Julian Sanchez at CATO@Liberty on the Hobby Lobby reaction:
‘The ruling seems to provoke anger, not because it will result in women having to pay more for birth control (as it won’t), but at least in part because it fails to send the appropriate cultural signal. Or, at any rate, because it allows religious employers to continue sending the wrong cultural signal—disapproval of certain forms of contraception—when sending that signal does not impede the achievement of the government’s ends in any way.’
In lieu of other sources, when the personal becomes political, adherents can derive meaning, identity and purpose from Supreme Court decisions without really even understanding the decisions. This can devolve into a lot of tribal in-group/out-group outrage and identity-marking.
Since the 60’s Left-liberal counter-culture now is the culture in many parts of academia, and higher-ed is larded with a lot of administrative waste, the FIRE (Foundation for Individual Rights In Education) is going on the offensive with lawsuits for what it sees as unconstitutional campus speech codes:
They’ve filed four free-speech lawsuits in one day.
‘Lukianoff explained that FIRE would not hesitate to expand the suits until all universities abandon their speech codes, which were ruled unconstitutional decades ago but have endured at more than 50 percent of colleges, according to the foundation’s research.’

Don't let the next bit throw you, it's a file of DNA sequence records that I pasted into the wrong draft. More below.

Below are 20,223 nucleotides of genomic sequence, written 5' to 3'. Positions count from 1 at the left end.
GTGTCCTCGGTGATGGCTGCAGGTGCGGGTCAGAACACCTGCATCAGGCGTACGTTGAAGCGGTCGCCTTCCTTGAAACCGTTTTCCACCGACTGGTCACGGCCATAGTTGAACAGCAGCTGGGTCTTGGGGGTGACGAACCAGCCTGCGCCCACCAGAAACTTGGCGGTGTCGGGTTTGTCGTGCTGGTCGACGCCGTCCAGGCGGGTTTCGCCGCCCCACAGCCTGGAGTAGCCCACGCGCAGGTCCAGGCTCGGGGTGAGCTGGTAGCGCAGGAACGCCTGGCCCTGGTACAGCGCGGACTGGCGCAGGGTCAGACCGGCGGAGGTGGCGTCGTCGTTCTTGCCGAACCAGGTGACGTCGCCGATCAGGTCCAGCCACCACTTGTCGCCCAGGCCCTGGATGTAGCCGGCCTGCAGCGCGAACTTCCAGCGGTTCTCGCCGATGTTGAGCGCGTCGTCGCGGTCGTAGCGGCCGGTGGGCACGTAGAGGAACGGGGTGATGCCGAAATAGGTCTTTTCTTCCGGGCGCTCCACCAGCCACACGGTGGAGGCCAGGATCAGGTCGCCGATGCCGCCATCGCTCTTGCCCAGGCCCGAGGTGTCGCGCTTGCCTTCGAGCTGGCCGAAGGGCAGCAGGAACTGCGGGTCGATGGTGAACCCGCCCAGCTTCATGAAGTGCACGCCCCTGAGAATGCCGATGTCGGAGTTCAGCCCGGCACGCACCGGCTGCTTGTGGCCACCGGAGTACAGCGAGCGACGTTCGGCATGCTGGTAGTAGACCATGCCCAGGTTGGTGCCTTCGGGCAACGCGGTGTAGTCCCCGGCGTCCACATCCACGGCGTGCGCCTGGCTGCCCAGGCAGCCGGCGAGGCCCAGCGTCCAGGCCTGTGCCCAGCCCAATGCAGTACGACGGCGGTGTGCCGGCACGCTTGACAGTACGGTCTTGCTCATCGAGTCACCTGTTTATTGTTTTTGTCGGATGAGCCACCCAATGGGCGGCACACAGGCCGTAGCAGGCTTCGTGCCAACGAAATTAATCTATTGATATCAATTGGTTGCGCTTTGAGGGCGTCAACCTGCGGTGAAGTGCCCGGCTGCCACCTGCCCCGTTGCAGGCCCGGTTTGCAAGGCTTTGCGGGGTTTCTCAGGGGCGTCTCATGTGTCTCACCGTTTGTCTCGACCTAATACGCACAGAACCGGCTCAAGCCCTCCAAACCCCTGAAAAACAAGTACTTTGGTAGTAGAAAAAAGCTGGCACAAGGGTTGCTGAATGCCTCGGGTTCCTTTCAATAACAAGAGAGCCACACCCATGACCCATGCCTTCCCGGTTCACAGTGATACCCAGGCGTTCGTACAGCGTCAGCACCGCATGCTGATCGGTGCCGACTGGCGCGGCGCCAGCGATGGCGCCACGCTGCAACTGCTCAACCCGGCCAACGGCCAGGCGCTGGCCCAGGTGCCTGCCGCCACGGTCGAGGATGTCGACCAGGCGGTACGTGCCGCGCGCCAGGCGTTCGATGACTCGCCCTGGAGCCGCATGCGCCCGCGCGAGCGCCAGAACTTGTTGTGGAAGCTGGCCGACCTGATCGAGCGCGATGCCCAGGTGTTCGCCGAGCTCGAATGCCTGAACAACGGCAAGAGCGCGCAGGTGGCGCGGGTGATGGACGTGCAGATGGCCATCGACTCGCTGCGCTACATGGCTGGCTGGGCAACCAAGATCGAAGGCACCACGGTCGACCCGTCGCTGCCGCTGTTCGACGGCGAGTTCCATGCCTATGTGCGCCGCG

If you find yourself sympathetic to religious liberty and/or conservative, limited government principles, broad definitions of free-speech, libertarian definitions of individual liberty and responsibility, or heck, maybe you’re just apolitical but find yourself getting tired of many organizing principles that lead to rather closed, poorer, top-down societies with more incentives for people to often neither think nor act for themselves…this isn’t a bad cause to support, if just with a nod of your head as you sit in front of your screen.
On that note, dear reader. via David Thompson’s excellent blog, here are some photos of the world’s northernmost biggest city, Norilsk, Russia:
It’s like a living game of Tetris.